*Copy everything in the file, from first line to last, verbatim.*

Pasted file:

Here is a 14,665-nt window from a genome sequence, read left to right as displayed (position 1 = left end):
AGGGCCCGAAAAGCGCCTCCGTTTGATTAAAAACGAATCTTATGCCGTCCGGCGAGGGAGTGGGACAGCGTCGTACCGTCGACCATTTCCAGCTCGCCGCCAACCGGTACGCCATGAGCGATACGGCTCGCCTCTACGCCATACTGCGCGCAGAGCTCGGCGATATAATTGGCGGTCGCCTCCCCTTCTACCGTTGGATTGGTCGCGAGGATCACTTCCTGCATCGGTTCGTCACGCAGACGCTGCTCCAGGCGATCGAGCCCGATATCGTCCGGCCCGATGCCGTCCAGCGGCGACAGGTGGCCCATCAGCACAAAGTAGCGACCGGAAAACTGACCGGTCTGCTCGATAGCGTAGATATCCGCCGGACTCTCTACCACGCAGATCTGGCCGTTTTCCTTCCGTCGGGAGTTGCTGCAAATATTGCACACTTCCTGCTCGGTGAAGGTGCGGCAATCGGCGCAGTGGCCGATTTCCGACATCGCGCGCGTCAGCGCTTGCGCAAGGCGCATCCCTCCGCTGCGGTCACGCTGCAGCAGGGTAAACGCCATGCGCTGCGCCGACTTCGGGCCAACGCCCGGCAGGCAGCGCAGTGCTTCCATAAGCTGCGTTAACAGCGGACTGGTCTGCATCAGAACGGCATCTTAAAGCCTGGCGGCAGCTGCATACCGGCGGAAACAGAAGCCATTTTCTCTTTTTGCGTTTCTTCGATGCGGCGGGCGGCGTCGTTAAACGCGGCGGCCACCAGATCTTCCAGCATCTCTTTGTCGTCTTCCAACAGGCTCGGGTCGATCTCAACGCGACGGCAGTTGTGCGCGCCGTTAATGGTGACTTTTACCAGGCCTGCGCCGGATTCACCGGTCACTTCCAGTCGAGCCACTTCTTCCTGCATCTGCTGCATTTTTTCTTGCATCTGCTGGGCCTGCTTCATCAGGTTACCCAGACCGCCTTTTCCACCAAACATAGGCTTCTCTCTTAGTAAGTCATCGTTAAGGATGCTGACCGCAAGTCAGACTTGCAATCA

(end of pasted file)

Here is a 14,665-nt window from a genome sequence, read left to right as displayed (position 1 = left end):
AGGGCCCGAAAAGCGCCTCCGTTTGATTAAAAACGAATCTTATGCCGTCCGGCGAGGGAGTGGGACAGCGTCGTACCGTCGACCATTTCCAGCTCGCCGCCAACCGGTACGCCATGAGCGATACGGCTCGCCTCTACGCCATACTGCGCGCAGAGCTCGGCGATATAATTGGCGGTCGCCTCCCCTTCTACCGTTGGATTGGTCGCGAGGATCACTTCCTGCATCGGTTCGTCACGCAGACGCTGCTCCAGGCGATCGAGCCCGATATCGTCCGGCCCGATGCCGTCCAGCGGCGACAGGTGGCCCATCAGCACAAAGTAGCGACCGGAAAACTGACCGGTCTGCTCGATAGCGTAGATATCCGCCGGACTCTCTACCACGCAGATCTGGCCGTTTTCCTTCCGTCGGGAGTTGCTGCAAATATTGCACACTTCCTGCTCGGTGAAGGTGCGGCAATCGGCGCAGTGGCCGATTTCCGACATCGCGCGCGTCAGCGCTTGCGCAAGGCGCATCCCTCCGCTGCGGTCACGCTGCAGCAGGGTAAACGCCATGCGCTGCGCCGACTTCGGGCCAACGCCCGGCAGGCAGCGCAGTGCTTCCATAAGCTGCGTTAACAGCGGACTGGTCTGCATCAGAACGGCATCTTAAAGCCTGGCGGCAGCTGCATACCGGCGGAAACAGAAGCCATTTTCTCTTTTTGCGTTTCTTCGATGCGGCGGGCGGCGTCGTTAAACGCGGCGGCCACCAGATCTTCCAGCATCTCTTTGTCGTCTTCCAACAGGCTCGGGTCGATCTCAACGCGACGGCAGTTGTGCGCGCCGTTAATGGTGACTTTTACCAGGCCTGCGCCGGATTCACCGGTCACTTCCAGTCGAGCCACTTCTTCCTGCATCTGCTGCATTTTTTCTTGCATCTGCTGGGCCTGCTTCATCAGGTTACCCAGACCGCCTTTTCCACCAAACATAGGCTTCTCTCTTAGTAAGTCATCGTTAAGGATGCTGACCGCAAGTCAGACTTGCAATCA